Mr. Whitney : This is a more serious subject than my hon. Friend seems to allow. The record of a very few people in the last Labour Government keeping the Chevaline decision very secret is well known. The chances of that secret being known at the time would have been much greater without the defence of prior publication. I do not know what kind of secrets we might be talking about today, but it requires little imagination to bring the argument into the present and into the future, and to understand the defence of the national interest as opposed to a harm test that would have to be accepted by a court.
Mr. Edward Heath (Old Bexley and Sidcup) : Is my hon. Friend saying that if information of the kind he described was published in a technical journal overseas and then republished in this country by newspapers, and that as a result, CND supporters in the Opposition brought down a Labour Government, that would be treated as a case of harm?
Mr. Whitney : My right hon. Friend takes a more sanguine view than that to which his normal state of pessimism has accustomed us. He assumes that the Labour Government would have fallen. I hope that he is right. I agree that their chances of falling at the next general
Column 565election would have been high, but that might have been some time away, and we would have suffered four more years of harm under a Labour Government that had written off a sensible defence policy that my right hon. Friend had launched.
I give the Committee another example, which concerns publication of the name of a former head of MI6. These days, we are accustomed to such names being published, but in days before, that was not the case. Once that name was published in a German magazine in 1976, a British newspaper carried a photograph of the head of MI6 on its front page. That is dangerous. It exposed that individual to terrorist risk. That is another example of prior publication. Admittedly, and sadly, in that area, we have moved on.
This is the real world. This is not the simple world in which my right hon. Friends are able to make fun of these propositions. The serious proposition is that the harm must be proved. It is very difficult ; it must be perfectly clear to a court. Therefore it is extraordinary, as has been said many times this evening, that those who criticise the Bill seem to think that there can be no case at all in which harm can be created. The reality, of course, is that it can be created.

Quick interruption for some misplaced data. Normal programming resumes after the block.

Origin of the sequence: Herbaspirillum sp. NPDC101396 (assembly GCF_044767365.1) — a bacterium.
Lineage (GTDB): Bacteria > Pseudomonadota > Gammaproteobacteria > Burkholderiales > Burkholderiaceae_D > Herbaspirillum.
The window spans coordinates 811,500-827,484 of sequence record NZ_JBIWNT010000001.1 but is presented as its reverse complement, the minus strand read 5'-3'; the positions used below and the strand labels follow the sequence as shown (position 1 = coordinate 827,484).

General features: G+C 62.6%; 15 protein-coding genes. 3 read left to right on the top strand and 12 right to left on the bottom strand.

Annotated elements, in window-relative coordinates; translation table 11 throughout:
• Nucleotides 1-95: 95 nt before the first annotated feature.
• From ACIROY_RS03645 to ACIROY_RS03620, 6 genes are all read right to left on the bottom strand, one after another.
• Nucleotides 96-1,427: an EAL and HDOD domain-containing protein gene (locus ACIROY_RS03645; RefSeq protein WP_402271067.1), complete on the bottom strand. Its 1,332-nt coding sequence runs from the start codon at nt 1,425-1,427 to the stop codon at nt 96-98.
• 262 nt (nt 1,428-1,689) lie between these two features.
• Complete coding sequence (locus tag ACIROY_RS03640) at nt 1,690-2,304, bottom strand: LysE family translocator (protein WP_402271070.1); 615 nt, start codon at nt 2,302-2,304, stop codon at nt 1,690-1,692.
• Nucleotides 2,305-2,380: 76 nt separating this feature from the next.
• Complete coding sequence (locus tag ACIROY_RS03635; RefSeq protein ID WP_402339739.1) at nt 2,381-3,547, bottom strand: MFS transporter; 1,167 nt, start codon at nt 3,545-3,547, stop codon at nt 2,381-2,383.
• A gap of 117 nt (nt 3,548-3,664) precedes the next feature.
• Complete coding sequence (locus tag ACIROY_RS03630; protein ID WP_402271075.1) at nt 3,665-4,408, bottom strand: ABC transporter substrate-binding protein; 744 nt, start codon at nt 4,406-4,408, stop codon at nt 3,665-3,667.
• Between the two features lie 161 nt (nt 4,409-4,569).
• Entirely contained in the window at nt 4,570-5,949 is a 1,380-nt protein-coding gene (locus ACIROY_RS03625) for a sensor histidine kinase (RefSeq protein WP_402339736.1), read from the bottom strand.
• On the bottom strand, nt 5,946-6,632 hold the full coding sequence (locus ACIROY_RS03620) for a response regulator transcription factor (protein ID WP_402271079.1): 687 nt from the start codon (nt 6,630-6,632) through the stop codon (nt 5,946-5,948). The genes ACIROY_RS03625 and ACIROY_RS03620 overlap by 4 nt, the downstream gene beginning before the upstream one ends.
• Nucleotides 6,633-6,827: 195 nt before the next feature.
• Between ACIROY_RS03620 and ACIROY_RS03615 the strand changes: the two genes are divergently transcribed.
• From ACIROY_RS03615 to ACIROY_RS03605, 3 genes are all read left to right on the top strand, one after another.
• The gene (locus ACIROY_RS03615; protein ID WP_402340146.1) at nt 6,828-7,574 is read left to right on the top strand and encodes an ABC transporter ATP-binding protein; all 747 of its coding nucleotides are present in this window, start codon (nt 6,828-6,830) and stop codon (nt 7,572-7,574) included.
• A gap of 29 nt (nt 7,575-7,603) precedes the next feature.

Mr. Dalyell : Unlike the hon. Member for Caithness and Sutherland (Mr. Maclennan), I do not think that the Home Secretary was floundering or bantering on this issue. If the House of Commons is to be responsible about this we have to take what the Home Secretary says about Governments extremely seriously. In fact, it is frivolous not to.
I say to the hon. Member for Wycombe (Mr. Whitney) that the Chevaline issue was very complicated. When I tried to rebuke Jim Callaghan when the first bombshell of Chevaline came, he replied very sweetly, as only a former Prime Minister can, "You didn't have the wit to ask me." Nor, indeed, did any of us. Secondly, technically, I am told, Chevaline was a very complex upgrading issue. It was not a new project and there was not an element of deceit. I am not at all sure that it was a good example, but I do not want to stray. I want to put two questions to the Home Secretary. He intervened to respond to a point that was made much earlier by the hon. Member for Thanet, South (Mr. Aitken) about the repetition of information conveyed and covered by so-called absolute offences. The right hon. Gentleman referred, in replying to his hon. Friend, to clause 5(3). Could I ask him to confirm that clause 5(3) has nothing to do with absolute offences? It refers to offences under clauses 1 to 3, which contain harm tests. The absolute offences that we are talking about are in clause 4(3). Any and every repetition of this information is a fresh offence regardless of whether it causes harm and even if it is clear that no harm is done. The 20th or 30th repetition of information covered by clause 4(3)--that is, unauthorised phone tapping--is still an offence. Is this not a ludicrous situation?
Mr. Hurd : The absolute offence to which the Committee has given most attention--quite naturally, it took up most of our first day--is created under clause 1 : that is, the offence for a member or former member of the security or intelligence services to make a disclosure which relates or purports to relate to security or intelligence. That offence, commonly called an absolute offence, is covered, as the hon. Gentleman will see, by clause 5(3),